Sec. 80505. Transportation of horses

  (a) Prohibition.--No person may transport, or cause to be 
transported, a horse from a place in a State, the District of 
Columbia, or a territory or possession of the United States 
through or to a place in another State, the District of 
Columbia, or a territory or possession of the United States in 
a motor vehicle containing two or more levels stacked on top of 
one another.
  (b) Civil Penalty.--A person that knowingly violates this 
section is liable to the United States Government for a civil 
penalty of at least $100 but not more than $500 for each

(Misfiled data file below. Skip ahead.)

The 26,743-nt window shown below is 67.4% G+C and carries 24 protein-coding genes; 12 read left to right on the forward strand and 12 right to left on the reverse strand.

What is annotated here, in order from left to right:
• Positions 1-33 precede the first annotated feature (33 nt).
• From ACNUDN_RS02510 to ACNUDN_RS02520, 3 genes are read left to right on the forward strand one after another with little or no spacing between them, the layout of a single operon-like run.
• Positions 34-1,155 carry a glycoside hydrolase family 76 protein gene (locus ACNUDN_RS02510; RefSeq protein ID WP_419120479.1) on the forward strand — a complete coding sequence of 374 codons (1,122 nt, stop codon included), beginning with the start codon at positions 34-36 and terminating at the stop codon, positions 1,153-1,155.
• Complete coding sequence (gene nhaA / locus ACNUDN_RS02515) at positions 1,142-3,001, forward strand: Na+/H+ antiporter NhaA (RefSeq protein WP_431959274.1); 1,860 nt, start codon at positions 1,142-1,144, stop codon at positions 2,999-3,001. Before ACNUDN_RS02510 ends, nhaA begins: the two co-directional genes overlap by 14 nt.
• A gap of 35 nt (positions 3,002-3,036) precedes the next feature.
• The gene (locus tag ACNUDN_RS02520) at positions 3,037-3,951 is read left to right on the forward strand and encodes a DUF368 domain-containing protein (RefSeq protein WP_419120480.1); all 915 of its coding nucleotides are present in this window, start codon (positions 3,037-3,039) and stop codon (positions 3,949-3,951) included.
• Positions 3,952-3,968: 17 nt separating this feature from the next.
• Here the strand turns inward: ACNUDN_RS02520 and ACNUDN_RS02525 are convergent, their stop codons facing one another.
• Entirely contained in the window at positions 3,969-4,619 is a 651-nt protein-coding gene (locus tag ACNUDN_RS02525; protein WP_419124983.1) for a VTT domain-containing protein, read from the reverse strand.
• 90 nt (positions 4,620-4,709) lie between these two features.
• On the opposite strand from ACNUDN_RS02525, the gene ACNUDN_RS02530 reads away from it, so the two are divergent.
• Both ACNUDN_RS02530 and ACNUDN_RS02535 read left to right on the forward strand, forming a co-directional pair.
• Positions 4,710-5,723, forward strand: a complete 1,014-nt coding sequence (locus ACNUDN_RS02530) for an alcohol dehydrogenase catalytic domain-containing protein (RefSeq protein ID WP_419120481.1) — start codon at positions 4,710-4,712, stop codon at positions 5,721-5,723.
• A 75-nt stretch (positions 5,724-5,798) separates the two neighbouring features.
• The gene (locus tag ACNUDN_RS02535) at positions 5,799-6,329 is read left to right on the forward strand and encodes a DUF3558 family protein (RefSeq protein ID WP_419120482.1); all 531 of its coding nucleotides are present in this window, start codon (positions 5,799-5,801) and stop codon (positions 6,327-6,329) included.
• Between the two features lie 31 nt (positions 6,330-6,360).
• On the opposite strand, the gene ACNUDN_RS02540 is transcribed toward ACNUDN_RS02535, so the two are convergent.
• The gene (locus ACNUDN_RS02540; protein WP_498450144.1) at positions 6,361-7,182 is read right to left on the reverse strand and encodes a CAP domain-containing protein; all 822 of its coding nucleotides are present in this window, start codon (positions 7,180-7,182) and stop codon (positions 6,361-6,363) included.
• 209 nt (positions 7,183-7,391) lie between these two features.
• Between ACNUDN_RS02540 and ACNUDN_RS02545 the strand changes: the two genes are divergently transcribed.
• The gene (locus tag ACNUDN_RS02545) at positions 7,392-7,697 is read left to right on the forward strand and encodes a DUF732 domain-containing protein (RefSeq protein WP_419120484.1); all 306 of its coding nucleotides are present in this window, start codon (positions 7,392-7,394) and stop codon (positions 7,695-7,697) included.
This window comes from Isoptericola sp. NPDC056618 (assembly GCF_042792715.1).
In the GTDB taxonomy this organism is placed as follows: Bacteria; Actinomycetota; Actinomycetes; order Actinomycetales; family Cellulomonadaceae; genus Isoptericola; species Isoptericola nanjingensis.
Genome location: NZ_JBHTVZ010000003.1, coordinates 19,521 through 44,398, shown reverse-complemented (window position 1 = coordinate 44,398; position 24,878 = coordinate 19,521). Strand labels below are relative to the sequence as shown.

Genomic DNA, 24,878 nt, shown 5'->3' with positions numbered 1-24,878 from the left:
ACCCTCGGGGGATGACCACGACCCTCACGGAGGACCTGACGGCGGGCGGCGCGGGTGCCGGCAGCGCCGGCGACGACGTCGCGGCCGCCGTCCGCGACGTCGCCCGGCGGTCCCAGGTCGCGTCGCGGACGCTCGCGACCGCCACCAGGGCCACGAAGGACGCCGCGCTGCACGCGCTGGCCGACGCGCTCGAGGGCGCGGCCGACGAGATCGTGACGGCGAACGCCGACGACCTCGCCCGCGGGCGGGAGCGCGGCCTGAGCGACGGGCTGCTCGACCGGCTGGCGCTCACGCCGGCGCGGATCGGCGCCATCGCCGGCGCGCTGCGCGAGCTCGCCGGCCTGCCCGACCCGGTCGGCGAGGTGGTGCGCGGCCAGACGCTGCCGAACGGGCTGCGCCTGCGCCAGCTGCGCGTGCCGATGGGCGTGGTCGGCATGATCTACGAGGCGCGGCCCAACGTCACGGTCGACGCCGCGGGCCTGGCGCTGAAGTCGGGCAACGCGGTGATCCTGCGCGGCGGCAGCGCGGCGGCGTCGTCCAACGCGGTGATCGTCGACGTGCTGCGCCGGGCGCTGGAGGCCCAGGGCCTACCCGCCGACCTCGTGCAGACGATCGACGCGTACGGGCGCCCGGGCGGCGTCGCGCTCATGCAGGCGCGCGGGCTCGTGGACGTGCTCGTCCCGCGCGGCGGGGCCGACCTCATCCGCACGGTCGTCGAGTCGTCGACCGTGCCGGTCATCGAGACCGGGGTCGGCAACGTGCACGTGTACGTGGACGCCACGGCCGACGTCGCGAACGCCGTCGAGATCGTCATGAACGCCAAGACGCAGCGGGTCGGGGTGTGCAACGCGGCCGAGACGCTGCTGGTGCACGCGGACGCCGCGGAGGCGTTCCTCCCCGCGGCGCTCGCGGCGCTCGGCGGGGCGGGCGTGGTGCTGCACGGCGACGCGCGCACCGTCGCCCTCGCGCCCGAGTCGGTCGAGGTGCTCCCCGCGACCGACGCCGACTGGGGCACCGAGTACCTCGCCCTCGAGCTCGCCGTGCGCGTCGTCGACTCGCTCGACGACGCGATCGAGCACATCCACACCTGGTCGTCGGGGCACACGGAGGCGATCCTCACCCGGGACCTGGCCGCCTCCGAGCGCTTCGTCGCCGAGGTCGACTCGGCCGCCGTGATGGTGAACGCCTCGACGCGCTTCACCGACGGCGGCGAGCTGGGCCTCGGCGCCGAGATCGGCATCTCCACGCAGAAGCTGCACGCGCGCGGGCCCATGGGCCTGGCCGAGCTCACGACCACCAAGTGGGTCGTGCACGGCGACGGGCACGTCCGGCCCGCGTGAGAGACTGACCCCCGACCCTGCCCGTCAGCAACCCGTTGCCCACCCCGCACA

violation. A separate violation occurs under this section for 
each horse that is transported, or caused to be transported, in 
violation of this section. On learning of a violation, the 
Attorney General shall bring a civil action to collect the 
penalty in the district court of the United States for the 
judicial district in which the violation occurred or the 
defendant resides or does business.
  (c) Motor Vehicle Defined.--In this section, the term ``motor 
vehicle'' means a vehicle driven or drawn by mechanical power 
and manufactured primarily for use on public highways, but does 
not include a vehicle operated exclusively on a rail or rails.
  (d) Relationship to Other Laws.--The penalty provided under 
this section shall be in addition to a penalty or remedy 
available under any other law or common law.

           *       *       *       *       *       *       *